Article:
Monday, May 4, 2020

Little things can be a life line

We saw this in someone's front yard. I can relate. 

I'm fortunate to have been a part of  Washington University St. Louis Center for Humanities #LifeLines poetry project.

Each weekday for the month of April, in recognition of  Poetry Month, under the direction of Jean Allman, numerous curators provided five word prompts to be used in a short 7-8 line poem. They were displayed on line.

This was exactly the challenge I needed to stretch my literary muscles in a time when I found it nearly impossible to write. I produced 22 poems. Some made me sigh, laugh, or cry.  This project truly was a life line!

I have been used to babysitting my two youngest great-grandsons one day a week since they were born. It had been more than a month since I had seen them, and longer since I'd seen Liam the big kindergartener.

While my granddaughter shopped at Sam's for diapers, her husband stopped in our driveway so I could see my babies. The ache was real! I suited up, covered my clothes in a trash bag, wore clear plastic gloves and a face mask. I gave Liam, Alex and Charlie books and cookies. They giggled and we sang a song and talked a little bit.

Liam says he hopes he can see me in September. They all have summer birthdays, so I guarantee you it will be before then. When they left, my heart was happy/ sad. Liam told his mama I looked like Thanksgiving dinner. I think he meant a turkey in a roasting bag. LOL

 Little things make me happy. I woke to this blossoming rose bush yesterday. I am delighted to see we will be providing food for tiny bees and caterpillars. They have already started eating the leaves and will devour them in a matter of weeks (no matter what we spray on it.) So this year, I decided to give the bush to the insects. I will enjoy it in full bloom for a few weeks and then marvel that a few roses bloom now and then during summer. Beauty and food should be shared.

 The sun is shining and the day is moving on, so I am going outdoors to enjoy some fresh air. Exercise these days is mostly cerebral, although I do walk a mile in our neighborhood some days.

How are you surviving the pandemic?


Dianna Graveman said...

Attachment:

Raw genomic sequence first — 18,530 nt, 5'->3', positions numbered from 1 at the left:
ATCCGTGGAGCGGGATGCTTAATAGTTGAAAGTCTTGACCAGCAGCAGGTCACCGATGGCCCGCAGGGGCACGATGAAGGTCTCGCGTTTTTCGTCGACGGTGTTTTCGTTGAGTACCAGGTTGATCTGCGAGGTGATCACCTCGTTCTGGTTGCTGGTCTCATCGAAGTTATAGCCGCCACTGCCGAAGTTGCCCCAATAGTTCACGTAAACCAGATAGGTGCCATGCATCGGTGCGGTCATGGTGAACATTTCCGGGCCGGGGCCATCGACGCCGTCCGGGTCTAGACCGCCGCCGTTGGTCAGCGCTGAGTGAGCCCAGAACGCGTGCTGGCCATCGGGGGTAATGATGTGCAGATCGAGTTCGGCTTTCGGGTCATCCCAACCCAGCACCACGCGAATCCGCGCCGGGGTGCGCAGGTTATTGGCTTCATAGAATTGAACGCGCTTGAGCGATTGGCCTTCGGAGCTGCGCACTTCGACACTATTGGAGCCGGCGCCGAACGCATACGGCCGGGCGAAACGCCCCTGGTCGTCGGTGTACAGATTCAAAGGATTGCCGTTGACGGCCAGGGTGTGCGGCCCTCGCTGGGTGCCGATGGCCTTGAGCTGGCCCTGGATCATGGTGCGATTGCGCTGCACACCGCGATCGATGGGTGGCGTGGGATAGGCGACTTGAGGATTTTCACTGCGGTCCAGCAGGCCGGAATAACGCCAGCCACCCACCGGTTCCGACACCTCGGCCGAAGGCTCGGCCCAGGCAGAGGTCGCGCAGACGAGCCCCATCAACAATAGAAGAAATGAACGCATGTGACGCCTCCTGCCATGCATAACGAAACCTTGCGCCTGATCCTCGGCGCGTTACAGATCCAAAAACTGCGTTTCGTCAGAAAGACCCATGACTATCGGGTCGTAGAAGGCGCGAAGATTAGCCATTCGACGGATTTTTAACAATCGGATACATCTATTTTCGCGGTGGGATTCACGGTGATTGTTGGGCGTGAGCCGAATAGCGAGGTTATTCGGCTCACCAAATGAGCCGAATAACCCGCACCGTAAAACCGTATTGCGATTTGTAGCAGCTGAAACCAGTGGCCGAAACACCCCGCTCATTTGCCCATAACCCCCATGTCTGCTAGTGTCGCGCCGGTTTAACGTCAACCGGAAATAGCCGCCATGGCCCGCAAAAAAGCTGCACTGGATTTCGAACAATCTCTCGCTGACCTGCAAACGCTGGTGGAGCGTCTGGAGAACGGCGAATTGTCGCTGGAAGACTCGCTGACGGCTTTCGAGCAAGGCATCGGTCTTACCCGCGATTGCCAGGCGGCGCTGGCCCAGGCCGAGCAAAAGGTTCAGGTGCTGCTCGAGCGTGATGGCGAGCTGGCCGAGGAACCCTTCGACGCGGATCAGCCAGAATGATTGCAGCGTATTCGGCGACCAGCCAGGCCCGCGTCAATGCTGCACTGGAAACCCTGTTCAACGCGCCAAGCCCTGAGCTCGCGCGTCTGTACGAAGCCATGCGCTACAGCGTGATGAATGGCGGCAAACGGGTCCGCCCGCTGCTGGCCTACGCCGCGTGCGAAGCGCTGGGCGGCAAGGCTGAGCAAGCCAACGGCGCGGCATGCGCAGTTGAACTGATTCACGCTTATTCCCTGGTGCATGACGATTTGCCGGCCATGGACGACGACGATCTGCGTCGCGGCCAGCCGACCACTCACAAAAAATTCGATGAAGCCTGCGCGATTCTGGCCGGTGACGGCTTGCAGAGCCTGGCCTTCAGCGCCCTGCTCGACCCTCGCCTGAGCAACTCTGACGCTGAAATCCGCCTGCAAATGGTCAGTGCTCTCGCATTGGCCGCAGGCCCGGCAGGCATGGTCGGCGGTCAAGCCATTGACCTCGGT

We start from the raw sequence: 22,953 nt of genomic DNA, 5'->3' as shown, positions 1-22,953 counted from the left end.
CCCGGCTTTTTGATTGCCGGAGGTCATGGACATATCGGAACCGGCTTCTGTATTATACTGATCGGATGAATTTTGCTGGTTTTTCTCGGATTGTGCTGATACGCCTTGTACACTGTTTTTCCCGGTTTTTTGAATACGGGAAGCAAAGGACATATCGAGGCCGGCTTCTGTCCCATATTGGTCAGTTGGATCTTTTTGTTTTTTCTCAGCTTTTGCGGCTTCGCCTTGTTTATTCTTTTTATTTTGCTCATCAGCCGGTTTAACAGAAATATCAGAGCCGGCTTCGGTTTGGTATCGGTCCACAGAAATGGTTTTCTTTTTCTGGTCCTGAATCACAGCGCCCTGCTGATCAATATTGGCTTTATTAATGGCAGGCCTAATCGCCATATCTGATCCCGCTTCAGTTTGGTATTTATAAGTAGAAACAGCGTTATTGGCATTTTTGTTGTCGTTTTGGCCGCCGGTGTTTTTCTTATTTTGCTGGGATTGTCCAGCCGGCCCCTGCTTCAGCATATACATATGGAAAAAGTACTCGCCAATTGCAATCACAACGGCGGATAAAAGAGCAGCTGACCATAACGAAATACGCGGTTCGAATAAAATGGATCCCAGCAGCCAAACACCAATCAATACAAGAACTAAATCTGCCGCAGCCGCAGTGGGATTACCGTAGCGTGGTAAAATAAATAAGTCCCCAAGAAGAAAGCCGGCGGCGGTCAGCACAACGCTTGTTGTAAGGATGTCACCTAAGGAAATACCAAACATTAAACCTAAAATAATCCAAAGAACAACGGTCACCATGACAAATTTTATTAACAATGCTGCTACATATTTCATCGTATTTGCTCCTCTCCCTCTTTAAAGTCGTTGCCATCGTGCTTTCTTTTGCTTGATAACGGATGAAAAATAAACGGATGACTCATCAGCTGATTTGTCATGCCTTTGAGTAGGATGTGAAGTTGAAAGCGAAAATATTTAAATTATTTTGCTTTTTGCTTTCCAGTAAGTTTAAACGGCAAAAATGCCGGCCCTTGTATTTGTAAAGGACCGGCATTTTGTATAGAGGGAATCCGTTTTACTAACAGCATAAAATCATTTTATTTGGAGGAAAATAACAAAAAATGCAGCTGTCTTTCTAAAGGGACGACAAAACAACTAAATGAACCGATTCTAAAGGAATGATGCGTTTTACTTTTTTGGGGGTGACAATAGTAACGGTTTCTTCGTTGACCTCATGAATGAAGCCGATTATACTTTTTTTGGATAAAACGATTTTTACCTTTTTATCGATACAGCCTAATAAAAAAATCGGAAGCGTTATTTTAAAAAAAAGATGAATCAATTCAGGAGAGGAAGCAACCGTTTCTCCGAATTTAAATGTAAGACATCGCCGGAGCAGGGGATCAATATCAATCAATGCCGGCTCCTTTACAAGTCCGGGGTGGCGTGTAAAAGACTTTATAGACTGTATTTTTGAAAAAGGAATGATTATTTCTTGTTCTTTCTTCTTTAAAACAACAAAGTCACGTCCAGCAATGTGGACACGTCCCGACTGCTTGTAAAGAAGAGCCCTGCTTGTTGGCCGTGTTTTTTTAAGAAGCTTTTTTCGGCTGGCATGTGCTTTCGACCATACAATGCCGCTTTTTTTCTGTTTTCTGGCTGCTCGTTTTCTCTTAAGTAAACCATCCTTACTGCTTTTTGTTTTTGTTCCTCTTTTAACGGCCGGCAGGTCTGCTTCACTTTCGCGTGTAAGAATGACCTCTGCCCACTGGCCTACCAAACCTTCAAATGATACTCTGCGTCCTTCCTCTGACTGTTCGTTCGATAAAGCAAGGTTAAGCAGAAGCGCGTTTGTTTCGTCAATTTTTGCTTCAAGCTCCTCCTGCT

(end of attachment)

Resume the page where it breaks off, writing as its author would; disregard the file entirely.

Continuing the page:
I enjoyed participating in the poetry project, too, Linda! Thanks for telling me about it and for encouraging me to take part (although my contributions were limited to only a handful). It was a lot of fun reconnecting with friends and the St. Louis writing community from afar. Take care, friend!

Sioux Roslawski said...

Linda--Your great grandson's remark about you looking like Thanksgiving dinner would definitely make a great story to submit somewhere. The richness of Thanksgiving dinner now pales to the richness of finally seeing the boys. The gratitude of the holiday versus the gratitude of getting to see them. How you baste and prep a turkey compared to how you had to suit up. How tasty the turkey is versus how "tasty" your grandsons are... even though you didn't get to smooch on them and squeeze them.

Okay, I getting off-track, but I DO think his remark should be part of a story that eventually gets published...

Val said...

Heh, heh! I never would have thought to compare you to a Thanksgiving dinner! Liam is so creative.

Connie said...

I'm happy for you that you got to see your grandsons. I know what you mean about missing them. Before the pandemic, I usually sat with my granddaughter once or twice a week. I haven't seen her in person now since the middle of March, and I miss her a great deal. We have "visited" with her via video chat, but it's not the same as being able to give her a hug and play with her.

Kathy's Klothesline said...

But better than Thanksgiving dinner! I know what you mean about little things I walked out to toss the trash in the dumpster and saw that my buttercups are in full bloom and it raised my spirits considerably! The chill in the air sent me back inside, though.